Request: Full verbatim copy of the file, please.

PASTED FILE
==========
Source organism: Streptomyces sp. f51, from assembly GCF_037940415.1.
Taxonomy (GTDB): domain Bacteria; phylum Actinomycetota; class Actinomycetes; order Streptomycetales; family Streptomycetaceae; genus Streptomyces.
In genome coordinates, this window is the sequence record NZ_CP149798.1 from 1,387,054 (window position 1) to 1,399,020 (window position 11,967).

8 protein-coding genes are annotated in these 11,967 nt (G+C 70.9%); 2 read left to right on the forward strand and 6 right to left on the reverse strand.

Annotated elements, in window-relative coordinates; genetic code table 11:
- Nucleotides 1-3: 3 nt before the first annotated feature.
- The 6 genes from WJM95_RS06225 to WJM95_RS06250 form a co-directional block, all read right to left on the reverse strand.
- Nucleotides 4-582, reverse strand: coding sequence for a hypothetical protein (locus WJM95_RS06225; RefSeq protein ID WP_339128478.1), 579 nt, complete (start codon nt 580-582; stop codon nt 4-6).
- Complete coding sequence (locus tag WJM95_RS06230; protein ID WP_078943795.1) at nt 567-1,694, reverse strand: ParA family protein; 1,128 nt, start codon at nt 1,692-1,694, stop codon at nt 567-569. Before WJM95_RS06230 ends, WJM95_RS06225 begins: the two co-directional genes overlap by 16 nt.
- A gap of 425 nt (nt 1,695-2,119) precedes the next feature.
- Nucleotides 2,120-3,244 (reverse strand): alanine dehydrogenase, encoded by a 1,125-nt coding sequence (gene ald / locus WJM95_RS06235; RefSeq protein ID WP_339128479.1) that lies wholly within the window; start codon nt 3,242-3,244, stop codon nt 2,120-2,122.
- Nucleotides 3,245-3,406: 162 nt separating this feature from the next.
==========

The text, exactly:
Source organism: Streptomyces sp. f51, from assembly GCF_037940415.1.
Taxonomy (GTDB): domain Bacteria; phylum Actinomycetota; class Actinomycetes; order Streptomycetales; family Streptomycetaceae; genus Streptomyces.
In genome coordinates, this window is the sequence record NZ_CP149798.1 from 1,387,054 (window position 1) to 1,399,020 (window position 11,967).

8 protein-coding genes are annotated in these 11,967 nt (G+C 70.9%); 2 read left to right on the forward strand and 6 right to left on the reverse strand.

Annotated elements, in window-relative coordinates; genetic code table 11:
- Nucleotides 1-3: 3 nt before the first annotated feature.
- The 6 genes from WJM95_RS06225 to WJM95_RS06250 form a co-directional block, all read right to left on the reverse strand.
- Nucleotides 4-582, reverse strand: coding sequence for a hypothetical protein (locus WJM95_RS06225; RefSeq protein ID WP_339128478.1), 579 nt, complete (start codon nt 580-582; stop codon nt 4-6).
- Complete coding sequence (locus tag WJM95_RS06230; protein ID WP_078943795.1) at nt 567-1,694, reverse strand: ParA family protein; 1,128 nt, start codon at nt 1,692-1,694, stop codon at nt 567-569. Before WJM95_RS06230 ends, WJM95_RS06225 begins: the two co-directional genes overlap by 16 nt.
- A gap of 425 nt (nt 1,695-2,119) precedes the next feature.
- Nucleotides 2,120-3,244 (reverse strand): alanine dehydrogenase, encoded by a 1,125-nt coding sequence (gene ald / locus WJM95_RS06235; RefSeq protein ID WP_339128479.1) that lies wholly within the window; start codon nt 3,242-3,244, stop codon nt 2,120-2,122.
- Nucleotides 3,245-3,406: 162 nt separating this feature from the next.